In opposition of this argument some have argued that grades and test scores actually do measure intelligence. Standardized tests issued by the states help in reassuring students aren’t socially promoted. Social promotion allows students to advance from one grade to another even if they prove to be incompetent of meeting the required standards. This eliminates the chances of anyone being socially promoted or held back due to their race, disabilities, or even a teacher’s display of favoritism. The state issues a grading policy that is to be used by every student worldwide. If each school or even each county district had their own individual grading policy’s then students would complain that the system is very biased and unfair because different standards would be held for different people. By setting one standard applicable to all everyone is expected to meet equivalent expectations. How could one possibly complain this isn’t fair if the same treatment is applied to their neighbors?

Furthermore, “offices, firms, and franchises relying only on resumes and rehearsed interviews often tend to hire “low skill, service-sector workers— workers with short lived job tenures that have been catapulted into a sea of low quality workers”. Not only does this cost the manager money it also means that the staff turnover is huge. As a cautionary measure of this places of employments are now hiring based upon a persons tests and workforce analytics in addition to the typical interviews, questionnaires, and surveys. Physicians, lawyers, real-estate brokers, chefs, pilots, and many others all take standardized tests to prove their knowledge for a specific profession. Servers are often given tests based upon a restaurants menu. Servers are required to know what ingredients are in a given dish to prevent any allergic reactions their customers could have. If the server doesn’t know what ingredients are used in each dish they can be held liable for any troubles the consumer could potentially face especially since they interact with the consumer the most? Moreover, what if your physician carries traits making him or her suitable for the job but has forgotten how to prescribe you your medication. Depending on your diagnosis some medications can cause more problems than others. In fact, an extra dose of specific medication could cause catastrophic results. For instance, extra doses of blood pressure medication could make a person feel extremely light-headed. An excessive dose of ADHD medication could cause someone, especially a child to feel jittery. Even if that physician is well rounded in traits making them suitable for the job if they do not properly execute the basic functions of their job they’re practically useless. If the professor knows that they failed their tests they would’ve never been granted the opportunity to perform their jobs. In this case and many others standardized tests would prove to be a reliable measure when it comes the student’s intelligence because it tests functions and skills necessary for a person to be competent for their job. While some may be induced to believe that standardized tests and grades do define a person’s intelligence, and are fair to all since they set an equivalent standard for everyone; these tests still should not count as a liability in determining ones intelligence. All brains work differently and everyone’s learning process differs. It is unfair to hold everyone to the same standard because some are benefited more than others. Our grading system and tests aren’t formatted to suite everyone’s divergent ways of learning. Our system is based on equality as opposed to equity which would accommodate all despite everyone’s situations. Therefore, it is unethical to measure a person’s intelligence based on a grading system that doesn’t adhere to the needs of everyone.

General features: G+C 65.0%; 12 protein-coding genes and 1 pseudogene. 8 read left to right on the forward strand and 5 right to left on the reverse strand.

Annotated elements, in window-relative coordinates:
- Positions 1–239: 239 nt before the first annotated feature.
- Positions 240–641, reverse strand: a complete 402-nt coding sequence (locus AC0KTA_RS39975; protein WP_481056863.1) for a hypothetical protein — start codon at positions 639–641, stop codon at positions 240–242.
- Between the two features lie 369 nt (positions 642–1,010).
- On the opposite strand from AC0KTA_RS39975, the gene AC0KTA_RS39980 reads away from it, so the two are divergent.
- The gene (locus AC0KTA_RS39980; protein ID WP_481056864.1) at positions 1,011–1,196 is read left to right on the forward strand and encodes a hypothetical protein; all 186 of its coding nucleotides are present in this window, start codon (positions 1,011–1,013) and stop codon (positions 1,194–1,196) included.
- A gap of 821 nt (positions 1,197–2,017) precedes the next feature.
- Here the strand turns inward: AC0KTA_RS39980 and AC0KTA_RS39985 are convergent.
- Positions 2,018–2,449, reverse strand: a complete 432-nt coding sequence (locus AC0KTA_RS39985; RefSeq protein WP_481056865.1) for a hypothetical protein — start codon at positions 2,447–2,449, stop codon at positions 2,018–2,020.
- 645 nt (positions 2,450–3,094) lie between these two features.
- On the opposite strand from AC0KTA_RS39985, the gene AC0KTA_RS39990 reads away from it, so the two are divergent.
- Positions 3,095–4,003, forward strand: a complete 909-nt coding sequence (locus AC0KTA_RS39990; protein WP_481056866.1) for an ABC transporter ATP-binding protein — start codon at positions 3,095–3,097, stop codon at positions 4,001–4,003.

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A high GPA, or high SAT scores don’t measure a persons emotional intelligence, a persons ability to make friends, a persons ability to lead, think on their feet, problem solve, innovate, and most importantly succeed do though. All of these things and many others are vital to a person’s success and nearly all of them cannot be measured by grades or test scores. A lot of students display signs of low confidence due to lack of flawless scores. The scantiness of self-esteem possessed by the student could creep behind them for the rest of their lives constantly making them ween the thought that they’re less than or incapable of maximizing their full potential. Grades don’t define intelligence and it would be immoral to base the intelligence of a human by a percentage or a letter grade. Instead, grades measure a student’s performance and should solely be recognized as a reflection of the student’s effort, obedience, and discipline. “A student could graduate from the best, most elite college, but if they’re clueless about the world and society, they don’t know anything”. Schools measure us by one form of intelligence not all. So why should we limit ourselves?  

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This essay was reviewed by
Dr. Charlotte Jacobson

Cite this Essay

Rethinking Intelligence Testing. (2024, February 13). GradesFixer. Retrieved June 19, 2024, from
“Rethinking Intelligence Testing.” GradesFixer, 13 Feb. 2024,
Rethinking Intelligence Testing. [online]. Available at: <> [Accessed 19 Jun. 2024].
Rethinking Intelligence Testing [Internet]. GradesFixer. 2024 Feb 13 [cited 2024 Jun 19]. Available from: